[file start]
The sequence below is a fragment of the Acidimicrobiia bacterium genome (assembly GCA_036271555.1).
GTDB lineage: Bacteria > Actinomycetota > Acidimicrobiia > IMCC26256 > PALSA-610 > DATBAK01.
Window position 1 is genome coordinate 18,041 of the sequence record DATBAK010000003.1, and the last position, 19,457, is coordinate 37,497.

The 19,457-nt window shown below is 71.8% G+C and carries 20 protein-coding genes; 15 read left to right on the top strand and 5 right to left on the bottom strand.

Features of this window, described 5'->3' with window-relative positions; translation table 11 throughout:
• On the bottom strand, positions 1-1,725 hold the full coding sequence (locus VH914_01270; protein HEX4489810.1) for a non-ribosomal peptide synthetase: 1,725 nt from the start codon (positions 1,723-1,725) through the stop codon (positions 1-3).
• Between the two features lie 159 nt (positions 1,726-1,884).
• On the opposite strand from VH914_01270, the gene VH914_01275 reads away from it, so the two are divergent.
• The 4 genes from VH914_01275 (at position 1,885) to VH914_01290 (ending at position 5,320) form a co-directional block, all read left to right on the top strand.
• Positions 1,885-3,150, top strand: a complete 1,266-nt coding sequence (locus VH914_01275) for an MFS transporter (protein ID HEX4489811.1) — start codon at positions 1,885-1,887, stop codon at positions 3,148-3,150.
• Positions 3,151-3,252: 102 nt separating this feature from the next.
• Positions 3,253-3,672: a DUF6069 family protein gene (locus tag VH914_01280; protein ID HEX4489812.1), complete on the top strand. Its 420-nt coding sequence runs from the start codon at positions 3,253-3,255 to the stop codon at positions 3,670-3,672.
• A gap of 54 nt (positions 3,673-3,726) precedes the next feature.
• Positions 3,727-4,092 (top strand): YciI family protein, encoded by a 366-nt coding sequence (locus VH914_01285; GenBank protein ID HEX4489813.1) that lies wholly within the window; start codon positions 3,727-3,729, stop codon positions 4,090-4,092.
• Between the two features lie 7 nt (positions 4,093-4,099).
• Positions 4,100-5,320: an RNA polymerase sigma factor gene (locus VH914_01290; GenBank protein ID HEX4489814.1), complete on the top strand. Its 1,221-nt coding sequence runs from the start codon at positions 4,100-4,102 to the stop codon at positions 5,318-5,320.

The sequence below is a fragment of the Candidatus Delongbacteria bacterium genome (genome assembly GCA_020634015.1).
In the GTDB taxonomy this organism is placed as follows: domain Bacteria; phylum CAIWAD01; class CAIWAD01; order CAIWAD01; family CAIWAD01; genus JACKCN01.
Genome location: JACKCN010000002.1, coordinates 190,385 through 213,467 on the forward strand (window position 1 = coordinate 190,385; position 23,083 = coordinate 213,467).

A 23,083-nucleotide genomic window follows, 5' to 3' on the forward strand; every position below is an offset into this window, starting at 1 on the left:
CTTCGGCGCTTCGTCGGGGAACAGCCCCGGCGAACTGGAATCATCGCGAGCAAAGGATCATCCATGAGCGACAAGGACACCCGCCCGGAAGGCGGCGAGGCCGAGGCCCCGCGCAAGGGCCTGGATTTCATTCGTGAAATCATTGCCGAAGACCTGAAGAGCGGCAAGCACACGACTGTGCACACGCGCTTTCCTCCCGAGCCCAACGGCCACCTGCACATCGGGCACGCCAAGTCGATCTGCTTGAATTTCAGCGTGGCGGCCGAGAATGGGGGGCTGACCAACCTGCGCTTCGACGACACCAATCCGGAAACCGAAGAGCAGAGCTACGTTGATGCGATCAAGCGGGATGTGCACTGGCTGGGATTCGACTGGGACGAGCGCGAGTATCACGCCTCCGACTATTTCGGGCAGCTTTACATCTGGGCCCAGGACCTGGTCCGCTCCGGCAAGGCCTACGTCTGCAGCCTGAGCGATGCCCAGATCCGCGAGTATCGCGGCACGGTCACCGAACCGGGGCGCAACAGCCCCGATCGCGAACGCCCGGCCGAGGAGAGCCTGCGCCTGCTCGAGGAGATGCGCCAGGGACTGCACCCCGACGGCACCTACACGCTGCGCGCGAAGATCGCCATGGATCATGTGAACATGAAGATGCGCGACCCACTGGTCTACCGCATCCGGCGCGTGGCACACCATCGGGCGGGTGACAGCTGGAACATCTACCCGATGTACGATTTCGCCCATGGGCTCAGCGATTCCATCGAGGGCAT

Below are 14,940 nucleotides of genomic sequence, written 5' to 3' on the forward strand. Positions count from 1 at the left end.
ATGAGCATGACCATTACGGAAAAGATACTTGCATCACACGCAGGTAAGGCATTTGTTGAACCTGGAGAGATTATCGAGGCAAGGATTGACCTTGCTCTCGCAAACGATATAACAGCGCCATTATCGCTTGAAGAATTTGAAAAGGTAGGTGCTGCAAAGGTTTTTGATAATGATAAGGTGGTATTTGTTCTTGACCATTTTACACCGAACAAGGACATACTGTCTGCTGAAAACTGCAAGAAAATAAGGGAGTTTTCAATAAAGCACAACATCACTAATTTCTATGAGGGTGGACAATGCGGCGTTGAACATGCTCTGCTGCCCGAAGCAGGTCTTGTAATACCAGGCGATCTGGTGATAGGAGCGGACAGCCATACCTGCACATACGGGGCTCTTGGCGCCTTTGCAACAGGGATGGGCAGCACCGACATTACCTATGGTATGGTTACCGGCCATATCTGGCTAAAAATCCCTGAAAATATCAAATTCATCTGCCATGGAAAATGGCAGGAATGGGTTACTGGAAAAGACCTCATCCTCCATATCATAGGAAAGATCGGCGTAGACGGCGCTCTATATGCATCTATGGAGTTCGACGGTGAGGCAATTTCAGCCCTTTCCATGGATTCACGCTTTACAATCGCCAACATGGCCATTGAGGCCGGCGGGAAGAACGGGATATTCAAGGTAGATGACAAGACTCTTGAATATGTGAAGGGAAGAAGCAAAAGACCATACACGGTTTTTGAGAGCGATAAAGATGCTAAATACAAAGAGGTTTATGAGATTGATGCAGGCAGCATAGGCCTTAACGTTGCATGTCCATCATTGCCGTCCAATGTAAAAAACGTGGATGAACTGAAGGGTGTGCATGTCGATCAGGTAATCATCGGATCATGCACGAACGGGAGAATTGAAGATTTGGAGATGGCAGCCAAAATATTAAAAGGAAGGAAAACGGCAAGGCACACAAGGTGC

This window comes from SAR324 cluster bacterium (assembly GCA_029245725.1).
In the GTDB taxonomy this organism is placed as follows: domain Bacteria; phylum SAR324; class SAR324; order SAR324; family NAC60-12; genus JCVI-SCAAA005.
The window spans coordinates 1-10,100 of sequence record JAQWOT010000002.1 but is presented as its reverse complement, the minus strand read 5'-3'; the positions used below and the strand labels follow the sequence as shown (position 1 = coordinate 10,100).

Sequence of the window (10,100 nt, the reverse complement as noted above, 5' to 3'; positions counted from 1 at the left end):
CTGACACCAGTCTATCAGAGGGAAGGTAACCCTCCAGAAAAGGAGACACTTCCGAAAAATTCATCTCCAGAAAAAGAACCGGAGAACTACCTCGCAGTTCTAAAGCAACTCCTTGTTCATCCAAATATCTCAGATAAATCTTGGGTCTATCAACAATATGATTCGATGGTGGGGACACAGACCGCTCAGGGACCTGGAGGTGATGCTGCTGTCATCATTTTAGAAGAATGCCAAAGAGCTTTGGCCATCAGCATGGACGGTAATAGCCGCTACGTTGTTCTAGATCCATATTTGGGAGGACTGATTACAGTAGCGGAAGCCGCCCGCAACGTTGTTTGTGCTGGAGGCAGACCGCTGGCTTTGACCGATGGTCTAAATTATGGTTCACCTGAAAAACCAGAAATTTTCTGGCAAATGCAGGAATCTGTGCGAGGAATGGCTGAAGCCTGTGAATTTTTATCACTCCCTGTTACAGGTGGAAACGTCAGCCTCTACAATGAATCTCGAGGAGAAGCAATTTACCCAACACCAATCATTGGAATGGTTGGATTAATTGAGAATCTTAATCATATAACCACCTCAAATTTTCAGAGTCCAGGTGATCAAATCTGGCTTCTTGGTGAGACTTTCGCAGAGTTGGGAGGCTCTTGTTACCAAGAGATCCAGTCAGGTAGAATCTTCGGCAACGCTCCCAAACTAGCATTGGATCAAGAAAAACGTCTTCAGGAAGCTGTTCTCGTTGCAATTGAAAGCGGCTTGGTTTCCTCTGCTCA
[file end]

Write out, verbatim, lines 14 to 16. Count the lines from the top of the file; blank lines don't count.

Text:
• Positions 3,727-4,092 (top strand): YciI family protein, encoded by a 366-nt coding sequence (locus VH914_01285; GenBank protein ID HEX4489813.1) that lies wholly within the window; start codon positions 3,727-3,729, stop codon positions 4,090-4,092.
• Between the two features lie 7 nt (positions 4,093-4,099).
• Positions 4,100-5,320: an RNA polymerase sigma factor gene (locus VH914_01290; GenBank protein ID HEX4489814.1), complete on the top strand. Its 1,221-nt coding sequence runs from the start codon at positions 4,100-4,102 to the stop codon at positions 5,318-5,320.